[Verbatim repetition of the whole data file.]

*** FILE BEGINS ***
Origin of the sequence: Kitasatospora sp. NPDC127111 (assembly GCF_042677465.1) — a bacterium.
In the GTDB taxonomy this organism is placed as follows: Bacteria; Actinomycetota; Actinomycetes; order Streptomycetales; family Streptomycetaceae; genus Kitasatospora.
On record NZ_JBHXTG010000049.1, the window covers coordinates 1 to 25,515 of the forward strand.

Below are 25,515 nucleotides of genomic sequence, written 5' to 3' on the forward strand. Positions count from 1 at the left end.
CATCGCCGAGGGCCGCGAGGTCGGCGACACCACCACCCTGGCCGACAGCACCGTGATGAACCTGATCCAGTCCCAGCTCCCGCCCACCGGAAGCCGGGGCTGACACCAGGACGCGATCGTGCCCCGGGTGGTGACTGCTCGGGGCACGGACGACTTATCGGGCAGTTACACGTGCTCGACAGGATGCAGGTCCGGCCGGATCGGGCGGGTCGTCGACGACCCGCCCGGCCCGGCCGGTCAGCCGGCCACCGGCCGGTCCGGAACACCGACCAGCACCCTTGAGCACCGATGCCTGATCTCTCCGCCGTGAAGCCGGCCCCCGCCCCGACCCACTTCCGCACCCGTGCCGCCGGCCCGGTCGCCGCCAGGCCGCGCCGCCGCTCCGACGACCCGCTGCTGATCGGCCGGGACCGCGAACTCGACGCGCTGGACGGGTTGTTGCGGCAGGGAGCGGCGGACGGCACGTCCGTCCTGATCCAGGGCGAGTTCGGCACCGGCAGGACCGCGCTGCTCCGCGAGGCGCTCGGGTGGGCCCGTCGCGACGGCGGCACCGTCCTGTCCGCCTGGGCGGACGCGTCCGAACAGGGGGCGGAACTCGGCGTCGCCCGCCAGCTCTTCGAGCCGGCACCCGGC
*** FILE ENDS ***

Origin of the sequence: Kitasatospora sp. NPDC127111 (assembly GCF_042677465.1) — a bacterium.
In the GTDB taxonomy this organism is placed as follows: Bacteria; Actinomycetota; Actinomycetes; order Streptomycetales; family Streptomycetaceae; genus Kitasatospora.
On record NZ_JBHXTG010000049.1, the window covers coordinates 1 to 25,515 of the forward strand.

Below are 25,515 nucleotides of genomic sequence, written 5' to 3' on the forward strand. Positions count from 1 at the left end.
CATCGCCGAGGGCCGCGAGGTCGGCGACACCACCACCCTGGCCGACAGCACCGTGATGAACCTGATCCAGTCCCAGCTCCCGCCCACCGGAAGCCGGGGCTGACACCAGGACGCGATCGTGCCCCGGGTGGTGACTGCTCGGGGCACGGACGACTTATCGGGCAGTTACACGTGCTCGACAGGATGCAGGTCCGGCCGGATCGGGCGGGTCGTCGACGACCCGCCCGGCCCGGCCGGTCAGCCGGCCACCGGCCGGTCCGGAACACCGACCAGCACCCTTGAGCACCGATGCCTGATCTCTCCGCCGTGAAGCCGGCCCCCGCCCCGACCCACTTCCGCACCCGTGCCGCCGGCCCGGTCGCCGCCAGGCCGCGCCGCCGCTCCGACGACCCGCTGCTGATCGGCCGGGACCGCGAACTCGACGCGCTGGACGGGTTGTTGCGGCAGGGAGCGGCGGACGGCACGTCCGTCCTGATCCAGGGCGAGTTCGGCACCGGCAGGACCGCGCTGCTCCGCGAGGCGCTCGGGTGGGCCCGTCGCGACGGCGGCACCGTCCTGTCCGCCTGGGCGGACGCGTCCGAACAGGGGGCGGAACTCGGCGTCGCCCGCCAGCTCTTCGAGCCGGCACCCGGC